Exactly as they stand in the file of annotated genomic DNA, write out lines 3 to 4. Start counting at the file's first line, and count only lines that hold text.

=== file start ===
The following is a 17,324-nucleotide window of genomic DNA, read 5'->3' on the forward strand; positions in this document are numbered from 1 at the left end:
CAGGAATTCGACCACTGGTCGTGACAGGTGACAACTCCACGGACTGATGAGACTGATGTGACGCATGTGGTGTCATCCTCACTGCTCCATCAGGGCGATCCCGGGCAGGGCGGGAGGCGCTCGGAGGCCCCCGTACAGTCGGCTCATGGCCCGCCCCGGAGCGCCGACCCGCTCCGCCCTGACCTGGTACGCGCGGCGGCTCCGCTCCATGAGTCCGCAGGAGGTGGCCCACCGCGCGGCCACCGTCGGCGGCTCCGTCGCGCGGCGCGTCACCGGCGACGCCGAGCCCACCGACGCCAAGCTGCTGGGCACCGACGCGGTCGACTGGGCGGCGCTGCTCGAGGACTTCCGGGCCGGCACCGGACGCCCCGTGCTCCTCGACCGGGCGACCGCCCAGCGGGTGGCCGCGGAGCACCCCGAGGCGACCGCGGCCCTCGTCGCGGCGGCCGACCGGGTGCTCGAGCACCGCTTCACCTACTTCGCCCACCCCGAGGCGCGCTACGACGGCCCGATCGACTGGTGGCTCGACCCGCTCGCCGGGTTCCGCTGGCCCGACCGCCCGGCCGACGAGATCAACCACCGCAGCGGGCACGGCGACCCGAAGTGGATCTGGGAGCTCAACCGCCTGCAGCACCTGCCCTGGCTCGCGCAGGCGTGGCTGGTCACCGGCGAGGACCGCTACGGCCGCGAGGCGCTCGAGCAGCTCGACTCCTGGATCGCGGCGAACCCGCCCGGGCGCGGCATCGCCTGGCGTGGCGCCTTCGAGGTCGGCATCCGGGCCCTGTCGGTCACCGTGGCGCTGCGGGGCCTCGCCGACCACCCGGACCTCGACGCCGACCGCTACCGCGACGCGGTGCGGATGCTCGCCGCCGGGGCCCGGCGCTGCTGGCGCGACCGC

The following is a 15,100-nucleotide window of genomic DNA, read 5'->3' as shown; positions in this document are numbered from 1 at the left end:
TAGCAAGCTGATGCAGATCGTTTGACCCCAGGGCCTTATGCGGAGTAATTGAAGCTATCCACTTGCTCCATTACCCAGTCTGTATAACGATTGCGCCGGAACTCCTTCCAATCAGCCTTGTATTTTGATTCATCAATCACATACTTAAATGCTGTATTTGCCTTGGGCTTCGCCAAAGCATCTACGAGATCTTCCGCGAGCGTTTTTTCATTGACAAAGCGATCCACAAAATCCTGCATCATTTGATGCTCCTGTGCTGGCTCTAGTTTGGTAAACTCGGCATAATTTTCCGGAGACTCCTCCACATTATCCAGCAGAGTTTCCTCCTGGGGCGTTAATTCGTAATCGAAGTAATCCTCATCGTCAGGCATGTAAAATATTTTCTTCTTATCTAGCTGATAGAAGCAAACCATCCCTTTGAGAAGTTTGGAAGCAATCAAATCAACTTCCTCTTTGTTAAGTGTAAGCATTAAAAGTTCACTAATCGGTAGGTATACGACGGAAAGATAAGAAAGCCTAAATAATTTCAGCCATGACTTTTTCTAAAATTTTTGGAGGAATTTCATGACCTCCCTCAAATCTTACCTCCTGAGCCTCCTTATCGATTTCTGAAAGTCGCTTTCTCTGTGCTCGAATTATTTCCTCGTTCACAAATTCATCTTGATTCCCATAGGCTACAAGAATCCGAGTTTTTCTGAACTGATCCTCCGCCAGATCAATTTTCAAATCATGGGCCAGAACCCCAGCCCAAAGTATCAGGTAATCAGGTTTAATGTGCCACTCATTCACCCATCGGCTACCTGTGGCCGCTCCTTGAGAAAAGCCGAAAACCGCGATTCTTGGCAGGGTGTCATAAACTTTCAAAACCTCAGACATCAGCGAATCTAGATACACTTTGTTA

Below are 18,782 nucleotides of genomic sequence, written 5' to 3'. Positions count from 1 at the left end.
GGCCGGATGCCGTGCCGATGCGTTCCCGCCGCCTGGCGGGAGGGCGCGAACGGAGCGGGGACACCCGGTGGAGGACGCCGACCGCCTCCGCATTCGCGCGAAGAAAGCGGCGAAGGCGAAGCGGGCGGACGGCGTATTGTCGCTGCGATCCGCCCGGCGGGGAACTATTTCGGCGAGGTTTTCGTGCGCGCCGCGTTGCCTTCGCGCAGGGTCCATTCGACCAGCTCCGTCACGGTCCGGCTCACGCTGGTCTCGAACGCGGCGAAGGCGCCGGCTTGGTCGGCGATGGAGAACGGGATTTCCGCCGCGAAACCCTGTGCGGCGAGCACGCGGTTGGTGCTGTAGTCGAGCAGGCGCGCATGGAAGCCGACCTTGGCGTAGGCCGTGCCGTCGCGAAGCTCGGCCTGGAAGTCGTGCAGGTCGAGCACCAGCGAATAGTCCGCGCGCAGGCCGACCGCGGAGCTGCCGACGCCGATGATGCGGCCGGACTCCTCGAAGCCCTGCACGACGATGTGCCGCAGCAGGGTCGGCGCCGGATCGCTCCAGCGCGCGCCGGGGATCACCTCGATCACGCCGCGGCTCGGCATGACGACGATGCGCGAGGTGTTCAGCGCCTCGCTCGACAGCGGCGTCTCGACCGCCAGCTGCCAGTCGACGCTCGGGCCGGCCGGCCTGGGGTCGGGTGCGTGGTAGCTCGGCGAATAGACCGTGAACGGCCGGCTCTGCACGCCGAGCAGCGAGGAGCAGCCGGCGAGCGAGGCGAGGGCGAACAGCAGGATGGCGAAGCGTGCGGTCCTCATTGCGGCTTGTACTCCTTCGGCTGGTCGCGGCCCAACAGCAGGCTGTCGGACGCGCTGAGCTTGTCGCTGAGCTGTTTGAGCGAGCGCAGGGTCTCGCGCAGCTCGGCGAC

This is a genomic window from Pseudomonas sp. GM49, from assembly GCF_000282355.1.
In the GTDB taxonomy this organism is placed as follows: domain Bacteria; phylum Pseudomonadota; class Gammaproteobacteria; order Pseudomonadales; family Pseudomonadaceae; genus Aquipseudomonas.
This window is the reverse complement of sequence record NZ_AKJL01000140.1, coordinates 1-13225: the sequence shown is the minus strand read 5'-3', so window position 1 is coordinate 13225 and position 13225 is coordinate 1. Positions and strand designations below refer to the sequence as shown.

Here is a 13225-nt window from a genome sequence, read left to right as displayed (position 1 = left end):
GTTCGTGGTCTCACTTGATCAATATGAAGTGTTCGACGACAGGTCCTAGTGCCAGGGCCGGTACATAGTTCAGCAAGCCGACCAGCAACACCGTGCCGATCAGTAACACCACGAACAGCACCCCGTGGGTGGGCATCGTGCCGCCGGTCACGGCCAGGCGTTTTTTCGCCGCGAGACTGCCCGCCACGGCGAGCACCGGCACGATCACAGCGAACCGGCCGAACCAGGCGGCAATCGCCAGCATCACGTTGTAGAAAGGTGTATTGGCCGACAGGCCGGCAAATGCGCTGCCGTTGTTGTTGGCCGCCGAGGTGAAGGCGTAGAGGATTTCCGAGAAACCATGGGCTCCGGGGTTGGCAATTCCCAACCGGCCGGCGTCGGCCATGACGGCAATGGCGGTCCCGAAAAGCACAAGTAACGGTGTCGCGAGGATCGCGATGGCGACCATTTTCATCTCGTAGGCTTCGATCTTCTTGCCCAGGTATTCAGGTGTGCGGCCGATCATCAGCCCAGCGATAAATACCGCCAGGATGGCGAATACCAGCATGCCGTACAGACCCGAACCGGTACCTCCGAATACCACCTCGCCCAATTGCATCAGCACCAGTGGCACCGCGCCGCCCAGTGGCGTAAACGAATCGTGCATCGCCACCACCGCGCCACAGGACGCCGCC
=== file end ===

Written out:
The following is a 15,100-nucleotide window of genomic DNA, read 5'->3' as shown; positions in this document are numbered from 1 at the left end:
TAGCAAGCTGATGCAGATCGTTTGACCCCAGGGCCTTATGCGGAGTAATTGAAGCTATCCACTTGCTCCATTACCCAGTCTGTATAACGATTGCGCCGGAACTCCTTCCAATCAGCCTTGTATTTTGATTCATCAATCACATACTTAAATGCTGTATTTGCCTTGGGCTTCGCCAAAGCATCTACGAGATCTTCCGCGAGCGTTTTTTCATTGACAAAGCGATCCACAAAATCCTGCATCATTTGATGCTCCTGTGCTGGCTCTAGTTTGGTAAACTCGGCATAATTTTCCGGAGACTCCTCCACATTATCCAGCAGAGTTTCCTCCTGGGGCGTTAATTCGTAATCGAAGTAATCCTCATCGTCAGGCATGTAAAATATTTTCTTCTTATCTAGCTGATAGAAGCAAACCATCCCTTTGAGAAGTTTGGAAGCAATCAAATCAACTTCCTCTTTGTTAAGTGTAAGCATTAAAAGTTCACTAATCGGTAGGTATACGACGGAAAGATAAGAAAGCCTAAATAATTTCAGCCATGACTTTTTCTAAAATTTTTGGAGGAATTTCATGACCTCCCTCAAATCTTACCTCCTGAGCCTCCTTATCGATTTCTGAAAGTCGCTTTCTCTGTGCTCGAATTATTTCCTCGTTCACAAATTCATCTTGATTCCCATAGGCTACAAGAATCCGAGTTTTTCTGAACTGATCCTCCGCCAGATCAATTTTCAAATCATGGGCCAGAACCCCAGCCCAAAGTATCAGGTAATCAGGTTTAATGTGCCACTCATTCACCCATCGGCTACCTGTGGCCGCTCCTTGAGAAAAGCCGAAAACCGCGATTCTTGGCAGGGTGTCATAAACTTTCAAAACCTCAGACATCAGCGAATCTAGATACACTTTGTTA